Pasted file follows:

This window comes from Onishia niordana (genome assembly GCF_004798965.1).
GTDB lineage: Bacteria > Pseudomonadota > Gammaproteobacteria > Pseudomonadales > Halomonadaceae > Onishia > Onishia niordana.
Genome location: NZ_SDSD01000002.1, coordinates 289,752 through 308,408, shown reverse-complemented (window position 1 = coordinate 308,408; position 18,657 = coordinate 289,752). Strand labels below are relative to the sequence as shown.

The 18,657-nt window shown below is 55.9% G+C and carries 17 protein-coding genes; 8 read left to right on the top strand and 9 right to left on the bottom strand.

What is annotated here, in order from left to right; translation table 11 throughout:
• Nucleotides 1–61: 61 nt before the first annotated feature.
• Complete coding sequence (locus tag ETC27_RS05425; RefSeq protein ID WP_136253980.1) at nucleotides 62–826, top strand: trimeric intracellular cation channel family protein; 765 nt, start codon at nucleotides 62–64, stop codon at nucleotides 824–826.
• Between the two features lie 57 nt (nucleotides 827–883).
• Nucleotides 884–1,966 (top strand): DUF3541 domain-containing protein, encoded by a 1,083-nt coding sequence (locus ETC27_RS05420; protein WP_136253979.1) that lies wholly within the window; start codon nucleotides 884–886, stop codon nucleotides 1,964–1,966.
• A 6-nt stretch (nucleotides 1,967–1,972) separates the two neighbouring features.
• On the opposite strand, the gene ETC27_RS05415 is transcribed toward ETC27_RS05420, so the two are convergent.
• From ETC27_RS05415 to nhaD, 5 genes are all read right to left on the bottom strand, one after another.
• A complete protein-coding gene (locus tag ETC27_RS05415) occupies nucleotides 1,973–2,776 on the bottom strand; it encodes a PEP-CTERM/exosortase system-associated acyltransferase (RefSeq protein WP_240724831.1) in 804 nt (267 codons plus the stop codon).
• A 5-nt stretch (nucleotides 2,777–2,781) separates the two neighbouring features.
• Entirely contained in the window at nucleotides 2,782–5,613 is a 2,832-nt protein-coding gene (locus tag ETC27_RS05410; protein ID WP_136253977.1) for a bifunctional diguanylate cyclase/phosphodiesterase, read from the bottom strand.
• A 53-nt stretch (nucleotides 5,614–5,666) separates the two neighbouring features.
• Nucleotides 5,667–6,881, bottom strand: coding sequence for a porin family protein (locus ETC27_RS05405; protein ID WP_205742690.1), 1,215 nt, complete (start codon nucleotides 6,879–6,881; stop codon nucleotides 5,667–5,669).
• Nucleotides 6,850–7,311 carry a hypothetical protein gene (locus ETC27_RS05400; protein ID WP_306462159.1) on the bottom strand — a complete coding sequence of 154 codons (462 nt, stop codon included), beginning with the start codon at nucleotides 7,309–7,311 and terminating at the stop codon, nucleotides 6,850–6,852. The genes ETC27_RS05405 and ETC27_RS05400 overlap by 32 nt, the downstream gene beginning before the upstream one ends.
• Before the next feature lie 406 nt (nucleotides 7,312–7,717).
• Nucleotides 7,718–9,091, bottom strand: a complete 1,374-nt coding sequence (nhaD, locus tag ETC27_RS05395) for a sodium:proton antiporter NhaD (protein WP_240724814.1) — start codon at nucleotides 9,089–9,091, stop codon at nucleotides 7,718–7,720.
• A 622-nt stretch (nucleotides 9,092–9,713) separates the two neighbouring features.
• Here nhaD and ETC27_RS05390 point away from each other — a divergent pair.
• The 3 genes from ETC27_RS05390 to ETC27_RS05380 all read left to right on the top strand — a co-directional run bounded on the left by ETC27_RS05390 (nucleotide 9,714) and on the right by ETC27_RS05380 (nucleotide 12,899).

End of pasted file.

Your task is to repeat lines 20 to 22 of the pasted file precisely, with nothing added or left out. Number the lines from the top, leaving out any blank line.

• Nucleotides 7,718–9,091, bottom strand: a complete 1,374-nt coding sequence (nhaD, locus tag ETC27_RS05395) for a sodium:proton antiporter NhaD (protein WP_240724814.1) — start codon at nucleotides 9,089–9,091, stop codon at nucleotides 7,718–7,720.
• A 622-nt stretch (nucleotides 9,092–9,713) separates the two neighbouring features.
• Here nhaD and ETC27_RS05390 point away from each other — a divergent pair.